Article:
By Ainius Lašas (auth.)
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Additional resources for European Union and NATO Expansion: Central and Eastern Europe
S. politicians kept the lessons of Munich close to their hearts as well; some even say too close. S. Ambassador to Britain Joseph Kennedy, father of John F. Kennedy, were in favor of granting concessions to Hitler in order to avoid a new war. The failure of this policy has become one of the most vivid and lasting images among the American political establishment. S. foreign policy throughout the Cold War is reﬂected in numerous examples of political discourse. ”70 His successor, Harry Truman, was just as adamant about the lessons of Munich.
Many Labor and Conservative politicians openly recognized the unfortunate role of Prime Minister Neville Chamberlain in Munich and criticized his naïve statements following it, but the British government came short of dismissing the agreement ab initio. Similarly to the FRG, the British Foreign Ofﬁce took the position that the 1939 German invasion of Czechoslovakia rendered the agreement void. ”25 This position remained unchanged for 32 ● European Union and NATO Expansion the next 50 years. 26 A year later, his successor Frederick Mulley provided a similar formulation in the House of Commons: “Her Majesty’s Government regard the Munich Agreement as completely dead and have so regarded it for many years.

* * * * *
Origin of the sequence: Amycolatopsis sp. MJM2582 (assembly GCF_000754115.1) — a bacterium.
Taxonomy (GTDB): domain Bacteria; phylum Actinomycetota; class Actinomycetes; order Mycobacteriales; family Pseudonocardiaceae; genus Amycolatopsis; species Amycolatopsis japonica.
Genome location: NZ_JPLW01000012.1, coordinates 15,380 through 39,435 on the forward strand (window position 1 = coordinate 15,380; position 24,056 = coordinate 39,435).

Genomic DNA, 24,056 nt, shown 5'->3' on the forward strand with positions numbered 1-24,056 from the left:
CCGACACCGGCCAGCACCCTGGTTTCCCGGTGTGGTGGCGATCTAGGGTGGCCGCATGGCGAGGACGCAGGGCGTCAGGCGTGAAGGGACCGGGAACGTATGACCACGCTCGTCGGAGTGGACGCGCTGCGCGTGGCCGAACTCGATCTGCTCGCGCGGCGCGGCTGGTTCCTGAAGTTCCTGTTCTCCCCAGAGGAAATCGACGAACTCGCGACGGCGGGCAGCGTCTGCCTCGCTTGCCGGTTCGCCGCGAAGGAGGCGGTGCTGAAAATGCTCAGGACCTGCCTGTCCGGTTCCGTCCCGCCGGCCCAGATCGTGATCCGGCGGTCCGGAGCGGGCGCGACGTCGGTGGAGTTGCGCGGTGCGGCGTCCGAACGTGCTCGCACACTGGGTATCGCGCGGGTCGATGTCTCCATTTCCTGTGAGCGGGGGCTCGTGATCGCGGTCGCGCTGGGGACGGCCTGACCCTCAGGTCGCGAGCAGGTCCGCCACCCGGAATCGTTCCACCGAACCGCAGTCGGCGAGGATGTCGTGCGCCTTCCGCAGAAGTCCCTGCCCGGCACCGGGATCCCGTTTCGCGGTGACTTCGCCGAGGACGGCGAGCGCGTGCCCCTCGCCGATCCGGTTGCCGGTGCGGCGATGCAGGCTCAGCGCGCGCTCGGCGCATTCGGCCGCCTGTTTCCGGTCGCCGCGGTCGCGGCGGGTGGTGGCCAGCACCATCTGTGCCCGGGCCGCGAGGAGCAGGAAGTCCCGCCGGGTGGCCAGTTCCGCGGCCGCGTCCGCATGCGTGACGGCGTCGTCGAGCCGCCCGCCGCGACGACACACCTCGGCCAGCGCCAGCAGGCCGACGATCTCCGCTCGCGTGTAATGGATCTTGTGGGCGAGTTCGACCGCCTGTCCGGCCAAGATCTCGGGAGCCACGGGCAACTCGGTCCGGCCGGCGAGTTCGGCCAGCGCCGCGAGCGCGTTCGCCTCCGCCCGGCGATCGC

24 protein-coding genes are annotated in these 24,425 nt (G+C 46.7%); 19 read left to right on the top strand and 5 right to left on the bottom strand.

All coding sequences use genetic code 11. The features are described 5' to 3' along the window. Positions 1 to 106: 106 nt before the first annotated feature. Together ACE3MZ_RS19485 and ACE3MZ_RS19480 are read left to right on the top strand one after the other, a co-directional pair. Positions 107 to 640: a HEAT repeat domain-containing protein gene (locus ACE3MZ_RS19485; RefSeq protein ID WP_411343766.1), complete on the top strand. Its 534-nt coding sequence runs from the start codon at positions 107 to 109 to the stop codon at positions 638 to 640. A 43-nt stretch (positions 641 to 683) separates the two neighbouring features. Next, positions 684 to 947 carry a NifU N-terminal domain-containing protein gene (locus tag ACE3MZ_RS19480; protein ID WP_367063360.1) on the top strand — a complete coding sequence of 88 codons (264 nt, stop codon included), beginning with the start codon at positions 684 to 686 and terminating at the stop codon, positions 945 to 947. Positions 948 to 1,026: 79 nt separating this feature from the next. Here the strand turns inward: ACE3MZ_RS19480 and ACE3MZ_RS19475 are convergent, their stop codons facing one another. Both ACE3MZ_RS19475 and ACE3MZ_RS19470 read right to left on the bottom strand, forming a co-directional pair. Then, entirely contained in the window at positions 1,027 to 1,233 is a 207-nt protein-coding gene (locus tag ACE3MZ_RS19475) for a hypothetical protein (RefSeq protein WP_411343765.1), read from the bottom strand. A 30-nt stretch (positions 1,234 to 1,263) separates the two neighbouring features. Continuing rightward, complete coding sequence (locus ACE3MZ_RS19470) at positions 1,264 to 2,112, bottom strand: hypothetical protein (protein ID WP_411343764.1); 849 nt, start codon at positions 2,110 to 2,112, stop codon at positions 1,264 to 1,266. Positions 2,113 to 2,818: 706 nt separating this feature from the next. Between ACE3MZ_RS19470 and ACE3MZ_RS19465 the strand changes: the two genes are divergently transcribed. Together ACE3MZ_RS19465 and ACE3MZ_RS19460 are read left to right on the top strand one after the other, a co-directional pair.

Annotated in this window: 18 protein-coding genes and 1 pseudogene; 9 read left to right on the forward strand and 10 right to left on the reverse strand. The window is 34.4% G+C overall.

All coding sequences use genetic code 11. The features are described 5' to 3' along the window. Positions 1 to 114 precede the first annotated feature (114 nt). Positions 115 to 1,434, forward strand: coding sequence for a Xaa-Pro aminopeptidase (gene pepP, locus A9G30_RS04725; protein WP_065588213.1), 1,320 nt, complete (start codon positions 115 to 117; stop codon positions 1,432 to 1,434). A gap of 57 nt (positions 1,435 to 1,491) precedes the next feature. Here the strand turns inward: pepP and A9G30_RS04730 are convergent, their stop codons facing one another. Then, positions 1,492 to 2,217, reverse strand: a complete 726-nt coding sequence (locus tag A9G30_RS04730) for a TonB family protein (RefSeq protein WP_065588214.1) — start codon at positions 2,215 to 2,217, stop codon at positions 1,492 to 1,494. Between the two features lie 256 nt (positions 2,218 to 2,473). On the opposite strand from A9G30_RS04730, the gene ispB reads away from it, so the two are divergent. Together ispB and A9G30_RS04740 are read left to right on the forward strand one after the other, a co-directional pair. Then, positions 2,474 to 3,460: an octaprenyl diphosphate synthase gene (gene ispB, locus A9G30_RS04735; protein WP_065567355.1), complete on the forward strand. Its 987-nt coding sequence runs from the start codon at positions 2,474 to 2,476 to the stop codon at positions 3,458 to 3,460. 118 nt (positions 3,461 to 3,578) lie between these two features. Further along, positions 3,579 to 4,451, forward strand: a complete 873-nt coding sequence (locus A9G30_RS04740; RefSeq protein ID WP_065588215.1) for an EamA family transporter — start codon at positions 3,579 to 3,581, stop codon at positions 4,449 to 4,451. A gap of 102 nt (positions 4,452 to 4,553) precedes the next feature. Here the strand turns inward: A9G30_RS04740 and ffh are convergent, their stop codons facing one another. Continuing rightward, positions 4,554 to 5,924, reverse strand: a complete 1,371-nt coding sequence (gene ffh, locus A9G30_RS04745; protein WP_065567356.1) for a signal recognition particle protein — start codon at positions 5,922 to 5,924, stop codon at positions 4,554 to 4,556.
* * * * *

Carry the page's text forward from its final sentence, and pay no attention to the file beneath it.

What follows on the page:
Many politicians also utilized them as mental shortcuts. The “black trinity” images were sometimes uprooted from their historical contexts and superimposed on events of the day in order to make sense of an inﬁnitely complex and constantly changing set of variables. 2 This chapter traces the evolution of the “black trinity”–related discourse among Western political elites. It focuses on four countries—France, Germany, Great Britain, and the United States—because they were the key players both in the 1930–40s and in the 1990s.